“It’s an architecture of excess, a consequence of there being too much money around,” the British architect David Chipperfield told Bloomberg in 2008. “At a time when people are worried about other things, those things become really irritating and probably less relevant.”
But starchitecture – most commonly associated with Frank Gehry, Norman Foster, Zaha Hadid, and Rem Koolhaas – never went away and perhaps never will. Indeed, for Ponzini, some form of the phenomenon has existed for “centuries”.
“Aesthetically striking interventions by famous architects is nothing new,” he says. “The only thing to change has been the expectation that such projects could change the face of a city.”
With his research team, Ponzini has been closely monitoring the activities of starchitects and argues there is no indication the trend is ending.
“We look at where they work, what kind of work they do, the types of buildings they design and build,” he says. “We have quite a systematic picture of what has been going on over the last 25 years. We can say these architects are certainly not coming to an end.”
Seeking to expand their businesses and survive the financial crisis of 2007, Ponzini says the geographical footprint of starchitects has widened in recent years. Abu Dhabi’s Saadiyat Island mega-development, for example, features buildings or plans by Foster + Partners, Jean Nouvel, the late Zaha Hadid and Frank Gehry.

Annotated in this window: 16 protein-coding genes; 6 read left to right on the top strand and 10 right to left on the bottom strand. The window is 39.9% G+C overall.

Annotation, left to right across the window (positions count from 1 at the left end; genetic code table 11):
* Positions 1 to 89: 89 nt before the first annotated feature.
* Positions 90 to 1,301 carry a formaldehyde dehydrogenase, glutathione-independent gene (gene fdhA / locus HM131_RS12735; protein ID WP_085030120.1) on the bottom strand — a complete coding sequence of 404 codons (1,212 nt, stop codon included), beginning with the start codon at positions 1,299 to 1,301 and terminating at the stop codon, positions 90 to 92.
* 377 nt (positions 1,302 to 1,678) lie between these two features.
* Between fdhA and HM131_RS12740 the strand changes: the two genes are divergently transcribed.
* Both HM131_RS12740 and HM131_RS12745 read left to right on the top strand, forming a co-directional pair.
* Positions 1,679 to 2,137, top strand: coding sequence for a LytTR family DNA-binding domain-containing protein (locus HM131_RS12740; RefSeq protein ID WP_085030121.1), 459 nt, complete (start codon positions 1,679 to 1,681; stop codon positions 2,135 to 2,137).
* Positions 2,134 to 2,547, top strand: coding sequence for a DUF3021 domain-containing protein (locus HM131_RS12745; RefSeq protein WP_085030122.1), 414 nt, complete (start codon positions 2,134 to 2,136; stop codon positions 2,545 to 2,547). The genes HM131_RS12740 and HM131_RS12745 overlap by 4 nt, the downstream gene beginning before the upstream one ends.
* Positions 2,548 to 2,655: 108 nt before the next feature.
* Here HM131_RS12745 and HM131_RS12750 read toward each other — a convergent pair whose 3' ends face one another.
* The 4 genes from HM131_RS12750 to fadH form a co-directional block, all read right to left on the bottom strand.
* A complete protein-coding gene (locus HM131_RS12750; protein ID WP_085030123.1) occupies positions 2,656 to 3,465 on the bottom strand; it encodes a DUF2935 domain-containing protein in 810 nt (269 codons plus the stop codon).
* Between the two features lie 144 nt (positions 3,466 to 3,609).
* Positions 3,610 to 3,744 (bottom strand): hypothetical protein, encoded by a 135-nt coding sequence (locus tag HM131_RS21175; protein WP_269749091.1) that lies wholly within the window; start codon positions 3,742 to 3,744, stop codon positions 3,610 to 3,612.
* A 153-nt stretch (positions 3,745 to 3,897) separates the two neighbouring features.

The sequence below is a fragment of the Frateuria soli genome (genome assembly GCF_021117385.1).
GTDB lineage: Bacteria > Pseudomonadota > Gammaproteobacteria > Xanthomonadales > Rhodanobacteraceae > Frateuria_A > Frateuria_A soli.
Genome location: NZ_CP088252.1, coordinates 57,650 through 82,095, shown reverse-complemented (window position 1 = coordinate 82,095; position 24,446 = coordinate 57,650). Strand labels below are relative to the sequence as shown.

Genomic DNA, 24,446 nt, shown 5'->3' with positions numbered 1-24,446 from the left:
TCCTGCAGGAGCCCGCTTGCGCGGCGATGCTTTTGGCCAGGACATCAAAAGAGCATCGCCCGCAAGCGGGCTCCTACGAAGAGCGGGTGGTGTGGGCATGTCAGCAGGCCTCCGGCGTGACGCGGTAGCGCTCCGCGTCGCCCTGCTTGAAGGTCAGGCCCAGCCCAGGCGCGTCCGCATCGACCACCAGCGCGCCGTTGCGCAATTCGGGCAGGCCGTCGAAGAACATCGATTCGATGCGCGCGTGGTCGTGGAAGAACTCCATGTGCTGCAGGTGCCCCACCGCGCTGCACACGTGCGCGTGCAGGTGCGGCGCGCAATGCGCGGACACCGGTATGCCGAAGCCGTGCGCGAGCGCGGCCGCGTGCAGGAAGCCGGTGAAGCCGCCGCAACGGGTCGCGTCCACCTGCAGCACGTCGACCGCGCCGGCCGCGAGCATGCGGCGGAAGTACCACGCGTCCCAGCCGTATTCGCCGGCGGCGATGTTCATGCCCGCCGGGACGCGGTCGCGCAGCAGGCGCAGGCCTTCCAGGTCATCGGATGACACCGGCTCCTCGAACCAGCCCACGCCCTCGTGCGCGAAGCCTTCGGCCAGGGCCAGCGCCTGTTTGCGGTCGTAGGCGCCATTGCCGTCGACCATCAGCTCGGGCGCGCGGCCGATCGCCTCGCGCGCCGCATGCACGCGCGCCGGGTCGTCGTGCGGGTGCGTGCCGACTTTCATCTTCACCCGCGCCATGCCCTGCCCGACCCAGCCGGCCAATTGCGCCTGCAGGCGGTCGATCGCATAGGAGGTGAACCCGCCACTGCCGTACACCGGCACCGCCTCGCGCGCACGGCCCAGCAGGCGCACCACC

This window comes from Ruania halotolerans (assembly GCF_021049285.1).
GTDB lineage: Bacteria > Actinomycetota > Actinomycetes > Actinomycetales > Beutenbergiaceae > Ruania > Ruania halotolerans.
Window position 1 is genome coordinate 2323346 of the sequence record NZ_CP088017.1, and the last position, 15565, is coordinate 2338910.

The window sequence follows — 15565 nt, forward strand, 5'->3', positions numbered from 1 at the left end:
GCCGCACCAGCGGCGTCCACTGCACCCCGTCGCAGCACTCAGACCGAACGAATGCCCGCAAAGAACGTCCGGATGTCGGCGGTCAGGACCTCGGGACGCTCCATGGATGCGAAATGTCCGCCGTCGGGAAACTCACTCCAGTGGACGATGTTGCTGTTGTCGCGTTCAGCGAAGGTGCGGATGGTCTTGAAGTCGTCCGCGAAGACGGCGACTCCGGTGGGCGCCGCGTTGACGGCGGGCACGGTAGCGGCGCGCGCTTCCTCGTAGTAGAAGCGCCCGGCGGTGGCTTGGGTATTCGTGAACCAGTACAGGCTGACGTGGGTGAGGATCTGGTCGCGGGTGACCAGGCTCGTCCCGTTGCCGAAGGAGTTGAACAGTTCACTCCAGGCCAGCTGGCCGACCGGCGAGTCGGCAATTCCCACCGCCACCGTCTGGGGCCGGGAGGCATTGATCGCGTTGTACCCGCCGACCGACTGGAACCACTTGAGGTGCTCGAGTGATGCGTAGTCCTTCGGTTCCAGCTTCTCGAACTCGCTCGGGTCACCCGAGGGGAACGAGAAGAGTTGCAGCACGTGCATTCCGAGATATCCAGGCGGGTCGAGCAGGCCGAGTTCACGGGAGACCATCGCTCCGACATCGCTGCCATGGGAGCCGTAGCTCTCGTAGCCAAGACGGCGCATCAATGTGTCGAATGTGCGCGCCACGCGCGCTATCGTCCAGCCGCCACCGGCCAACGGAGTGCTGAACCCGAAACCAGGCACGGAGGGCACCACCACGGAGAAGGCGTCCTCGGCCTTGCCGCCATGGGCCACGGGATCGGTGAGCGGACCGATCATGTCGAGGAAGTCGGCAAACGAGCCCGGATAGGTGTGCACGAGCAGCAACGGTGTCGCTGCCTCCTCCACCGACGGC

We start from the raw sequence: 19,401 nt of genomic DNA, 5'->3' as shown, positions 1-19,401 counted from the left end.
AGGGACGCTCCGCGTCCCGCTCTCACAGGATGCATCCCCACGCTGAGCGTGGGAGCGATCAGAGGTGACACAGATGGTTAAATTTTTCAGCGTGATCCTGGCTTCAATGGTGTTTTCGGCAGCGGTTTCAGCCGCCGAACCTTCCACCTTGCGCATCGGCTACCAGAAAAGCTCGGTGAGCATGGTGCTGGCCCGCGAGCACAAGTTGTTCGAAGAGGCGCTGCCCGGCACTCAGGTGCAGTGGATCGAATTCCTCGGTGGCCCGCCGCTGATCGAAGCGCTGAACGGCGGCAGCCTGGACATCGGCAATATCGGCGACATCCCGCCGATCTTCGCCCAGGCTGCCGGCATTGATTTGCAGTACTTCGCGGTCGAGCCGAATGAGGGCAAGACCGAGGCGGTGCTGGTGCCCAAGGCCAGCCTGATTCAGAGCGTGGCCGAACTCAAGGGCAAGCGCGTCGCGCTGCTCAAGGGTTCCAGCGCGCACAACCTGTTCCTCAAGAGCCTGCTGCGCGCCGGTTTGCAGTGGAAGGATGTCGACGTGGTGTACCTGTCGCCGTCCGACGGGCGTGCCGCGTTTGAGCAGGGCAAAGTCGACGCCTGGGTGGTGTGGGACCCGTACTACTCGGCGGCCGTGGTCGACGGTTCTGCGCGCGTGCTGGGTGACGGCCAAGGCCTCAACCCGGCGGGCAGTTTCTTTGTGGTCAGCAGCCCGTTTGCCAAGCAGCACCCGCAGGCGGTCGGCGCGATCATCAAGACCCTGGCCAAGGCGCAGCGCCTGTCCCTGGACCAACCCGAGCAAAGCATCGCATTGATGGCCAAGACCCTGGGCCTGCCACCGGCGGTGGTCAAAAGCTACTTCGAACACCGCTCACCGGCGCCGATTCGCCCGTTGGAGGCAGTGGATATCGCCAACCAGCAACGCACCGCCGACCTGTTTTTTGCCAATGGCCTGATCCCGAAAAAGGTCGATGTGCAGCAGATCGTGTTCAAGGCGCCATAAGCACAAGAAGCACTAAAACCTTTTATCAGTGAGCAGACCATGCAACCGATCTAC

According to Leslie Sklair, author of The Icon Project, the urge to build iconic architecture is likely to persist for as long as what he calls “consumerist capitalism” does. In his book, Sklair argues that as capital has expanded into new territories, architects and real estate developers have acted as marketers, branding cities through their icons.
“The role of starchitects in the building and branding of cities has been very important,” Sklair says. “The stardust of celebrity architecture rubs off onto the cities that can afford them. In many cases architects play an active role in the business of capitalist globalisation. This is why the starchitects phenomenon is not going to disappear anytime soon.”
New architectural narratives
PQ: “Green architecture, the smart city and high-tech solutions are strong narratives these days.”
While the profile of celebrity architects is unlikely to diminish, Ponzini believes the narratives surrounding what they build has been evolving.
“Green architecture, the smart city and high-tech solutions are strong narratives these days,” he says. “The same architects and firms are starting to specialise in slightly different profiles, becoming known not only for the aesthetic contribution of one architect but the high-tech or sustainable solutions that they can apply.”
In the end, Ponzini argues that buildings should be judged on an individual basis, whether they are framed as an iconic, sustainable, or something else.
“The important issue is whether the narrative generates better effects,” he says. “For this we have to check project by project.”